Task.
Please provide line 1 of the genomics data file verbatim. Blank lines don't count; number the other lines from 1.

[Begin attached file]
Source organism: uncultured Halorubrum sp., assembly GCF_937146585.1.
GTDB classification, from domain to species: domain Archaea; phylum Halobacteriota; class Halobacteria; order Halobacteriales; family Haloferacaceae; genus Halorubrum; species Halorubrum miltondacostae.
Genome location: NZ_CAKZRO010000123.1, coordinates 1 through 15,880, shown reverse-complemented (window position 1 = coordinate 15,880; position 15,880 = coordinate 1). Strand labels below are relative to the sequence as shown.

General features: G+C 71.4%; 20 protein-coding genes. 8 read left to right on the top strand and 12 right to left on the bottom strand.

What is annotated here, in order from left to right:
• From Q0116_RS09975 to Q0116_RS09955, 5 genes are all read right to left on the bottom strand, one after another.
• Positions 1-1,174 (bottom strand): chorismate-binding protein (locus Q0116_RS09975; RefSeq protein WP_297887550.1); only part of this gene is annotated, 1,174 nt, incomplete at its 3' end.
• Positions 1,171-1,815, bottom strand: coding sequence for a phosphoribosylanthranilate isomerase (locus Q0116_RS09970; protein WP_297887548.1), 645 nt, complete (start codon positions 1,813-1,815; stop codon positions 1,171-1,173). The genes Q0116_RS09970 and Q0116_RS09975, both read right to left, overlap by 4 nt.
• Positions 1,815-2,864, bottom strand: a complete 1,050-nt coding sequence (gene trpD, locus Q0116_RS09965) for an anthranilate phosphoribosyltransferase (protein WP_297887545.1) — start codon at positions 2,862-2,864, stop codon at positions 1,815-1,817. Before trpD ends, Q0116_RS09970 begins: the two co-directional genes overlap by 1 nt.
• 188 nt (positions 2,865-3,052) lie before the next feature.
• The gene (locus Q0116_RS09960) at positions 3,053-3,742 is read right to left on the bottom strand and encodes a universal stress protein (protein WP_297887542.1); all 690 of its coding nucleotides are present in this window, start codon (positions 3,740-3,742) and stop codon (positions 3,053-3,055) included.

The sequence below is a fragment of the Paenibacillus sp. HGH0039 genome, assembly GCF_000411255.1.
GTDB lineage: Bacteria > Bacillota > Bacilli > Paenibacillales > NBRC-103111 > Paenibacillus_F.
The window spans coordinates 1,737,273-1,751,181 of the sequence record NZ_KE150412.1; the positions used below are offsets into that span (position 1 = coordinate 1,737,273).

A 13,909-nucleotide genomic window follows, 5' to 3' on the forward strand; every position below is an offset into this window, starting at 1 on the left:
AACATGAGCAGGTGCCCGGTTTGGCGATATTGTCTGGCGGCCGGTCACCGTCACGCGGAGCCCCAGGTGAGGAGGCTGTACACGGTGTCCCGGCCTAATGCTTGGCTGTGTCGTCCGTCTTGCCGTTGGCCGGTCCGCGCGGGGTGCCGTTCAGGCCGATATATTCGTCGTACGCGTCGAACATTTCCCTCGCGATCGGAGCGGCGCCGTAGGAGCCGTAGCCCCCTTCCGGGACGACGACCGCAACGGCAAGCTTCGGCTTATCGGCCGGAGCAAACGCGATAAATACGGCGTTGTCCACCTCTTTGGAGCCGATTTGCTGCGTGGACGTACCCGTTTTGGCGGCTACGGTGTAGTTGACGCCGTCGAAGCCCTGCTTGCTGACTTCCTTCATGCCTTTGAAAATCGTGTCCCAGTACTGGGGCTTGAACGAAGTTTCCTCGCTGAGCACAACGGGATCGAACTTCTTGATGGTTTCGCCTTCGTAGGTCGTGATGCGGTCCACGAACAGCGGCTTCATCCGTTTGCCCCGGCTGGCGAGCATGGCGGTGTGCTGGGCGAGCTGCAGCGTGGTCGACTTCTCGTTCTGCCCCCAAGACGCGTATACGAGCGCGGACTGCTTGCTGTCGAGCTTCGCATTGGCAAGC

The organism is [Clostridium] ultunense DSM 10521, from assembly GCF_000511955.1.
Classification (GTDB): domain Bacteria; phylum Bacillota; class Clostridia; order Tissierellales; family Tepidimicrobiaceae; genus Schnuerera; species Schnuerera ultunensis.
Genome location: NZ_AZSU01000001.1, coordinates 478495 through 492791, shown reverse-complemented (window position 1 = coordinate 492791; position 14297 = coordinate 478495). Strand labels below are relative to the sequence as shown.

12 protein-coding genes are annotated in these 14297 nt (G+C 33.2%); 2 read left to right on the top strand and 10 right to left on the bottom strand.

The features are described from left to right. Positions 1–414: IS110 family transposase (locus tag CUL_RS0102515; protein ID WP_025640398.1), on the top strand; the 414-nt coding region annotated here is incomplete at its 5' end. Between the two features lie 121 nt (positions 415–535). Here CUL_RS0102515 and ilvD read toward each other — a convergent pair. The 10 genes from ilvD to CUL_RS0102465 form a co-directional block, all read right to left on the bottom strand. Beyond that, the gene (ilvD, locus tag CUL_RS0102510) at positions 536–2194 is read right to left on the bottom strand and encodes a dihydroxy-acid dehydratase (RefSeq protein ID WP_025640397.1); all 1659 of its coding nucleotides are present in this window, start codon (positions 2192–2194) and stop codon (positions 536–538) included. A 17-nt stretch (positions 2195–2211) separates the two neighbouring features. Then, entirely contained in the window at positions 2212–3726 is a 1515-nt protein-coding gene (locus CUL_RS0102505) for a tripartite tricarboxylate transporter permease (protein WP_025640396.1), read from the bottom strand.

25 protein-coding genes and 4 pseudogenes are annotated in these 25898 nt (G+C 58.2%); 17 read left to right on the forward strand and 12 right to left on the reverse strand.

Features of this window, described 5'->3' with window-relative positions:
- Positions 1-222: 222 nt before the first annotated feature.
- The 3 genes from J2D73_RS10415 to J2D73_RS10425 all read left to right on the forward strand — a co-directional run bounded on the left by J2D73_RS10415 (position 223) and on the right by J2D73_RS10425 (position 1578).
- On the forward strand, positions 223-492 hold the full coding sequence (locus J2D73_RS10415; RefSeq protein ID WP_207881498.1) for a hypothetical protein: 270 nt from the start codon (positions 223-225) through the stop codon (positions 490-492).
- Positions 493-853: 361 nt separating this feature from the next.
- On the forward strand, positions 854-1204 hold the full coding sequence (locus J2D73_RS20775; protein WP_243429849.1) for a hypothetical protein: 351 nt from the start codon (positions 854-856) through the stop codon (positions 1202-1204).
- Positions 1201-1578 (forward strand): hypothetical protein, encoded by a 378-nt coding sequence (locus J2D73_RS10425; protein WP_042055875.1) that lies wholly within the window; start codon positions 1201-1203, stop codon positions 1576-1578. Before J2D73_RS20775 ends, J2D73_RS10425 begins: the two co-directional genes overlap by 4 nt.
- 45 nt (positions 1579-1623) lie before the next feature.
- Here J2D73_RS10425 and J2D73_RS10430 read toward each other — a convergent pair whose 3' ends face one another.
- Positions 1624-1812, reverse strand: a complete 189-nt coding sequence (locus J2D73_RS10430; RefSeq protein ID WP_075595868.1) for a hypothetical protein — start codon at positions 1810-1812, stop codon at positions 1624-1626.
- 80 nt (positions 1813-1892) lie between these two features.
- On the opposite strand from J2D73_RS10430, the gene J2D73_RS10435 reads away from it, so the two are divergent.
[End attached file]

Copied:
Source organism: uncultured Halorubrum sp., assembly GCF_937146585.1.